Monday, August 30, 2010

On the matter of the mosque

Mark Helprin writes:

The plan to erect a mosque of major proportions in what would have been the shadow of the World Trade Center involves not just the indisputable constitutional rights that sanction it, but, providentially, others that may frustrate it. 

Mosques have commemoratively been established upon the ruins or in the shells of the sacred buildings of other religions—most notably but not exclusively in Cordoba, Jerusalem, Istanbul, and India. When sited in this fashion they are monuments to victory, and the chief objection to this one is not to its existence but that it would be near the site of atrocities—not just one—closely associated with mosques because they were planned and at times celebrated in them.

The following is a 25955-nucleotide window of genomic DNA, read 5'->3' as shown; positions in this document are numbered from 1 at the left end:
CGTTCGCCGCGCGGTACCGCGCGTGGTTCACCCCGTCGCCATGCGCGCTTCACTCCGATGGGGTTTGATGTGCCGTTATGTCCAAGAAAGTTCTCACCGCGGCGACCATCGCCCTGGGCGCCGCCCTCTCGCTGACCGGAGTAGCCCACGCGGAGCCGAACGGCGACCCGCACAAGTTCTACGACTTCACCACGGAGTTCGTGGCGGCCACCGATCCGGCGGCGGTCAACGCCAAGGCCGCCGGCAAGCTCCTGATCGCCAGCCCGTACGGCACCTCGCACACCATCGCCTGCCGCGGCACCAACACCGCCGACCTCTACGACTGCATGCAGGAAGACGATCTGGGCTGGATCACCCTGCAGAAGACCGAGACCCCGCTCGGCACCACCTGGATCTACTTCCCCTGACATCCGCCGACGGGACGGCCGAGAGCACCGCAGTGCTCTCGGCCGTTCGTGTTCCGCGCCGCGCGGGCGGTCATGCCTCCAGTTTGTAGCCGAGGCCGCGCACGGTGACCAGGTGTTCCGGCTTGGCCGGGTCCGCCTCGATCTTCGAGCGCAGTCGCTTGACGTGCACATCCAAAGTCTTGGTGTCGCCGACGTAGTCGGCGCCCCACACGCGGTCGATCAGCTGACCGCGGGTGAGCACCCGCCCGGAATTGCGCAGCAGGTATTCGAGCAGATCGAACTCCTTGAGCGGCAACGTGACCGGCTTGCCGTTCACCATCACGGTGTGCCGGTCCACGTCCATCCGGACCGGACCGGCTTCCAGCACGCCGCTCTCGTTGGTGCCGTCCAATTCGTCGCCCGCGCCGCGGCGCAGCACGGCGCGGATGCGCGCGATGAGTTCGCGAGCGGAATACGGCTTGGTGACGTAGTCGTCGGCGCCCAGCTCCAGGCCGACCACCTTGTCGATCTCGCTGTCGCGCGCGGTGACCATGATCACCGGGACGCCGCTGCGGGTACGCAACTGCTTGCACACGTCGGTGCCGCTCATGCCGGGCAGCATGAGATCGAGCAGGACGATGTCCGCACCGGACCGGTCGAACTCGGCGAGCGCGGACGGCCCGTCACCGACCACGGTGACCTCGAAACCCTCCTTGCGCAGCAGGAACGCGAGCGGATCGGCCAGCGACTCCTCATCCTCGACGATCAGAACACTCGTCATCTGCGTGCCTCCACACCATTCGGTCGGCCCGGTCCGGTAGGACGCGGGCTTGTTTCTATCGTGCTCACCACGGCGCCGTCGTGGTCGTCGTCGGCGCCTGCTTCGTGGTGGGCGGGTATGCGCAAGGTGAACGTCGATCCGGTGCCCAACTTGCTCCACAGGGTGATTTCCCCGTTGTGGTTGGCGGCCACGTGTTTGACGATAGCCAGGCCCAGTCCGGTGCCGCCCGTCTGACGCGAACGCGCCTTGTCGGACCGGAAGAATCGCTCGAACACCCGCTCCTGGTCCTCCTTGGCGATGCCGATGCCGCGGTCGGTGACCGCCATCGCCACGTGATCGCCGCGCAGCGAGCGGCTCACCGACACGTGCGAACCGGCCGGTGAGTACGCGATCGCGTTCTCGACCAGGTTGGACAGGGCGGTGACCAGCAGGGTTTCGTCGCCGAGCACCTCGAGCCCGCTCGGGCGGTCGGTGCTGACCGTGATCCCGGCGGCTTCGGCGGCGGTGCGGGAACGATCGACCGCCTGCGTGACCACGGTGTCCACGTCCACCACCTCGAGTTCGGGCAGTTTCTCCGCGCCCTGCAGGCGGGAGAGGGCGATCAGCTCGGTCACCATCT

Read it here. Blue skies! -- Dan Ford

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